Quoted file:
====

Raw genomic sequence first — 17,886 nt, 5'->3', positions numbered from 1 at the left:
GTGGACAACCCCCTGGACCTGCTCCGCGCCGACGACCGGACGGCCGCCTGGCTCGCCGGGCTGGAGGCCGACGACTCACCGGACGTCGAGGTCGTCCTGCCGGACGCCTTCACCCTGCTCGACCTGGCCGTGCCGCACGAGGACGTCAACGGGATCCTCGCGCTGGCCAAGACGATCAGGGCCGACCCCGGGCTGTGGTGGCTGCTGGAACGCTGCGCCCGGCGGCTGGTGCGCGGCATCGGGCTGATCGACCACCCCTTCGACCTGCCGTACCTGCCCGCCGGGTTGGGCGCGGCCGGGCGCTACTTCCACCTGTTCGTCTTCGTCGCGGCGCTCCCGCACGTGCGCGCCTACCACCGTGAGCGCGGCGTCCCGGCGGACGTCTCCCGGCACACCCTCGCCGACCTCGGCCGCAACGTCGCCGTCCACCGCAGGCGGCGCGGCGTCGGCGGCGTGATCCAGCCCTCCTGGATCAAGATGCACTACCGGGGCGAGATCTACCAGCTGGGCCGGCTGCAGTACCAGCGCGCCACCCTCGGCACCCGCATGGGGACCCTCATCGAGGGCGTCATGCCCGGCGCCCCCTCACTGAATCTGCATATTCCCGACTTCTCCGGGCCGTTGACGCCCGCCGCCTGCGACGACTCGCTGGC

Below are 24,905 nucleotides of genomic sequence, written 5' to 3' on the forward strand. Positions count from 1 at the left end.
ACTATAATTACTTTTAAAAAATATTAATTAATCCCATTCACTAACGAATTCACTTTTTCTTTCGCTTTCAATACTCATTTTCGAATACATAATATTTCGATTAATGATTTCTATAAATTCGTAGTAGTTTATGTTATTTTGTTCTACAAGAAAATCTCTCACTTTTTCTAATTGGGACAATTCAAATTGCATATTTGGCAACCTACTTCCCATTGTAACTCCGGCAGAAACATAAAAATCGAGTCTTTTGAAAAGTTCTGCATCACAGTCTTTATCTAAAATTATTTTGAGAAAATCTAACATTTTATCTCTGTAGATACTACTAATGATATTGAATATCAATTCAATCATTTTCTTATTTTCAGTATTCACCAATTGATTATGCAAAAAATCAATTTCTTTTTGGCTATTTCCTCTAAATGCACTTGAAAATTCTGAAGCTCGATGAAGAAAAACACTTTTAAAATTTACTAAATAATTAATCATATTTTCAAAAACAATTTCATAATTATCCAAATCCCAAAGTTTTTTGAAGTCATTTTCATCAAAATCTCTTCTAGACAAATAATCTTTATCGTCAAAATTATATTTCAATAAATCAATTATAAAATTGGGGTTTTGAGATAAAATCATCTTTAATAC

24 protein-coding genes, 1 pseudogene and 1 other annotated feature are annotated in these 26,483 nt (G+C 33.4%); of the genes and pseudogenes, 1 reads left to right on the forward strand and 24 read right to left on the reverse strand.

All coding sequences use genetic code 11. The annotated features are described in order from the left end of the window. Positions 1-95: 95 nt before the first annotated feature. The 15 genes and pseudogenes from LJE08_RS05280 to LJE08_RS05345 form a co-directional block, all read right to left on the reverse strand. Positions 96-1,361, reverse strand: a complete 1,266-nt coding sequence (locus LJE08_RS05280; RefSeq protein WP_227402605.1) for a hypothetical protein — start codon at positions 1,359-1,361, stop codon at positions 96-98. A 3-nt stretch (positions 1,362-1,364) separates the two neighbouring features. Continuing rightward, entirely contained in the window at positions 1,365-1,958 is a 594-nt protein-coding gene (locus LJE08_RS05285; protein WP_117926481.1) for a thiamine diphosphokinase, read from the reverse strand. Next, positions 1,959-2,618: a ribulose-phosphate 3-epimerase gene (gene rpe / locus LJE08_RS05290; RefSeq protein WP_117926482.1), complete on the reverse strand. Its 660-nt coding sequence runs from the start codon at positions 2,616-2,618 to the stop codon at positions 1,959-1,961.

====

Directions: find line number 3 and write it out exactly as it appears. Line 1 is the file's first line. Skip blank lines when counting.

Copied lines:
Below are 24,905 nucleotides of genomic sequence, written 5' to 3' on the forward strand. Positions count from 1 at the left end.